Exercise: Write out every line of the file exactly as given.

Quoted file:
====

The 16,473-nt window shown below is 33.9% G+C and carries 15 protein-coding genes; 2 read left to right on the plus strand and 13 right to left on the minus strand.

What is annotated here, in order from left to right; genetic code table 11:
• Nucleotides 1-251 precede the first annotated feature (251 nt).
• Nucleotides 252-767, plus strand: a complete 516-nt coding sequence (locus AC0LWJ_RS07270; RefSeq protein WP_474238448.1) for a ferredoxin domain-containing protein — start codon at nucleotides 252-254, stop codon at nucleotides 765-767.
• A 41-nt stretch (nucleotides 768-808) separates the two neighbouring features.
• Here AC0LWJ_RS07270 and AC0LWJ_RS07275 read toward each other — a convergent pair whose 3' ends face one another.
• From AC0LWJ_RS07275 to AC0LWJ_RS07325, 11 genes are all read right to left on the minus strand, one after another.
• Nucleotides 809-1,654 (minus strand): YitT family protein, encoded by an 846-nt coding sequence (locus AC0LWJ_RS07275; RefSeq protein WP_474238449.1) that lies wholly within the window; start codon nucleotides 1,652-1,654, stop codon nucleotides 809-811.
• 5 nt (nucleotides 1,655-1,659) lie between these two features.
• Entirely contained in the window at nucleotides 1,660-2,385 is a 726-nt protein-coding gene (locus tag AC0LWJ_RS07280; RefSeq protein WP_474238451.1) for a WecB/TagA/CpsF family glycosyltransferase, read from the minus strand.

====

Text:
The 16,473-nt window shown below is 33.9% G+C and carries 15 protein-coding genes; 2 read left to right on the plus strand and 13 right to left on the minus strand.

What is annotated here, in order from left to right; genetic code table 11:
• Nucleotides 1-251 precede the first annotated feature (251 nt).
• Nucleotides 252-767, plus strand: a complete 516-nt coding sequence (locus AC0LWJ_RS07270; RefSeq protein WP_474238448.1) for a ferredoxin domain-containing protein — start codon at nucleotides 252-254, stop codon at nucleotides 765-767.
• A 41-nt stretch (nucleotides 768-808) separates the two neighbouring features.
• Here AC0LWJ_RS07270 and AC0LWJ_RS07275 read toward each other — a convergent pair whose 3' ends face one another.
• From AC0LWJ_RS07275 to AC0LWJ_RS07325, 11 genes are all read right to left on the minus strand, one after another.
• Nucleotides 809-1,654 (minus strand): YitT family protein, encoded by an 846-nt coding sequence (locus AC0LWJ_RS07275; RefSeq protein WP_474238449.1) that lies wholly within the window; start codon nucleotides 1,652-1,654, stop codon nucleotides 809-811.
• 5 nt (nucleotides 1,655-1,659) lie between these two features.
• Entirely contained in the window at nucleotides 1,660-2,385 is a 726-nt protein-coding gene (locus tag AC0LWJ_RS07280; RefSeq protein WP_474238451.1) for a WecB/TagA/CpsF family glycosyltransferase, read from the minus strand.